Case-control study on the association of upper gastrointestinal bleeding and nonsteroidal anti-inflammatory drugs in Japan
Studies in Western populations have shown the association of nonsteroidal anti-inflammatory drugs (NSAIDs) and upper gastrointestinal bleeding (UGIB). The role of Helicobacter pylori infection in NSAIDs-related UGIB remains to be studied. We conducted a case-control study in Japan to investigate these related topics.
Cases of UGIB due to duodenal or gastric ulcer, or gastritis were identified in 14 study hospitals in various areas of Japan. For each case, two controls were identified from population registries in the same district. Information on drugs and other risk factors was obtained from 175 cases and 347 controls by telephone interviews. Anti-H. pylori antibody in the urine was measured in a single laboratory for all the cases and 225 controls.
The odds ratio (OR) of UGIB was 5.5 for aspirin and 6.1 for other NSAIDs (NANSAIDs) (p<0.01). The OR for regular use was higher than for occasional use both for aspirin (7.7 vs 2.0) and NANSAIDs (7.3 vs 4.1). Loxoprofen (5.9), frequently used in Japan as a safe ‘prodrug’, was significantly associated with UGIB. The odds ratio for H. pylori infection was 4.9 and the relative excess risk due to the interaction between H. pylori and the use of NSAID was 1.2 (95% CI: −5.8–8.1).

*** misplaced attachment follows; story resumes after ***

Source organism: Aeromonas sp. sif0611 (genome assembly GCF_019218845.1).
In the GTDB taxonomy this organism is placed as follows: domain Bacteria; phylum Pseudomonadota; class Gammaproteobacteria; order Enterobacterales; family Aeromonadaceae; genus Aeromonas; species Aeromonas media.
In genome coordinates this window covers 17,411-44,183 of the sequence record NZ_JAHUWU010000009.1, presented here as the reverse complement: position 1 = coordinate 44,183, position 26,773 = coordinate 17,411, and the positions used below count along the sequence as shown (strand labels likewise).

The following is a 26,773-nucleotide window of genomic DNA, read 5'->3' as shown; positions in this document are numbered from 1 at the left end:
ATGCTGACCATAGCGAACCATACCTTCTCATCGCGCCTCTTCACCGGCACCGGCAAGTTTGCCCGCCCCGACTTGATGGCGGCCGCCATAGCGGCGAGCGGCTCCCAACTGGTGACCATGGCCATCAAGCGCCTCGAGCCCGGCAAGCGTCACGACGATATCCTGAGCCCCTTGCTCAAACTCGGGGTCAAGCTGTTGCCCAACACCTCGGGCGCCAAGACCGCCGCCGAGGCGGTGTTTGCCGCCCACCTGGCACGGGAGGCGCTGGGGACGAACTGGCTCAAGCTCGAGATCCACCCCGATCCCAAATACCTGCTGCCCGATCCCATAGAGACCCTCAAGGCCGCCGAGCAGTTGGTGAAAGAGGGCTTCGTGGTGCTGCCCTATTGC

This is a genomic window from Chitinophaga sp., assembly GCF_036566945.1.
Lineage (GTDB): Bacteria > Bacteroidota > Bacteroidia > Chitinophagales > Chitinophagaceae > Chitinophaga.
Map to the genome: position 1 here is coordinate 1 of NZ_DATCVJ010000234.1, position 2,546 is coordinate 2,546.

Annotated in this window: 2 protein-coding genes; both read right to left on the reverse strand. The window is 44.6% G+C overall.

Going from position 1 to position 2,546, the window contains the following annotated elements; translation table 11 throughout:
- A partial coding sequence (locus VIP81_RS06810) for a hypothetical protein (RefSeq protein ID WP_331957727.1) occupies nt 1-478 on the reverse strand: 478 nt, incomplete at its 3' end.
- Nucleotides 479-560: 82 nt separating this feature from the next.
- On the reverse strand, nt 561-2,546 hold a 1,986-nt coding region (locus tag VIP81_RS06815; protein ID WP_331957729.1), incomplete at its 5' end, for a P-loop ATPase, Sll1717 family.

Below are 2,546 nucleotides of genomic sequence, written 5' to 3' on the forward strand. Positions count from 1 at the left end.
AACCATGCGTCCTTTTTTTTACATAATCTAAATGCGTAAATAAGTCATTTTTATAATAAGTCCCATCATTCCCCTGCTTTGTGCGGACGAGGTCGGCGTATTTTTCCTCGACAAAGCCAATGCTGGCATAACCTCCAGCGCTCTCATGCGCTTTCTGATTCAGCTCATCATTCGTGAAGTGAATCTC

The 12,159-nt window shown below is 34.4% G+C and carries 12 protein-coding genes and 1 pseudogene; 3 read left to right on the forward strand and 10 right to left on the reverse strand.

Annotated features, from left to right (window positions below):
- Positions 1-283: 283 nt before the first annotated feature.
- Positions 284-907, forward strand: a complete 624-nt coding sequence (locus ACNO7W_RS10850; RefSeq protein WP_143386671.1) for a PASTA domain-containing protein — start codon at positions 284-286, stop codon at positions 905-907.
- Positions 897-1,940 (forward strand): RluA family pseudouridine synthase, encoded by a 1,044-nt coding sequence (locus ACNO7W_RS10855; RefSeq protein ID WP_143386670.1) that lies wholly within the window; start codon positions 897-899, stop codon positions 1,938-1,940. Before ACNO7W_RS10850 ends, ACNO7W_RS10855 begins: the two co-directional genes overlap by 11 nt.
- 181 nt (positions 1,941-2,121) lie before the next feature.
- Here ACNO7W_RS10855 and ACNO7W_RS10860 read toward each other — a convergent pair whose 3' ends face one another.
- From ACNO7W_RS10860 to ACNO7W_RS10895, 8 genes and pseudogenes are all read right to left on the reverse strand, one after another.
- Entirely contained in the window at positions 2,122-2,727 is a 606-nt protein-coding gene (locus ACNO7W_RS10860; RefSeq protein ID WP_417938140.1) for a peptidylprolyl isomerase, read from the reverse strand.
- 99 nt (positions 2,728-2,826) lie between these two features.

NSAIDs including loxoprofen increase the risk of UGIB in Japan as in Western countries, with a similar magnitude of association. There was no evidence of biological interaction between NSAIDs and H. pylori infection.
KeywordsAdverse drug effects Anti-inflammatory agents, non-steroidal Case-control studies Gastrointestinal hemorrhage Japan
This study was financially supported by Pfizer and Astellas Pharma Inc. We thank all the persons who participated in the study, all gastroenterologists who ascertained case patients in the participated hospitals, and Emi Sakata for her assistance. We also thank the following investigators who contributed to the acquisition of data: Yasuhiro Yamamoto, Futoshi Ogawa (Nippon Medical School); Kiichi Satoh, Hiroshi Kawata (Jichi Medical School); Yukinori Imai (Saitama Medical School); Takao Wakabayashi (Fujita Health University Banbuntane Hotokukai Hospital); Shuuhei Miura (Tokyo Medical University Kasumigaura Hospital); Akemi Ito, Kenichi Watanabe (Tokai University School of Medicine); Kazuhide Higuchi (Osaka City University Medical School, Osaka, Japan); Morio Takahashi (University Hospital at Koshigaya, Dokkyo University School of Medicine); Satoshi Tanabe (Kitasato University East Hospital); Hiroshi Seno, Hiroshi Nakase (Graduate School of Medicine, Kyoto University); Shuichi Ohara, Hitoshi Sekine, Akira Imatani, Tomoyuki Koike, Katsunori Iijima (Graduate School of Medicine, Tohoku University); Hideyuki Hiraishi, Tetsuya Nakamura, Takako Sasai, Yoichiro Fujii (Dokkyo University School of Medicine).
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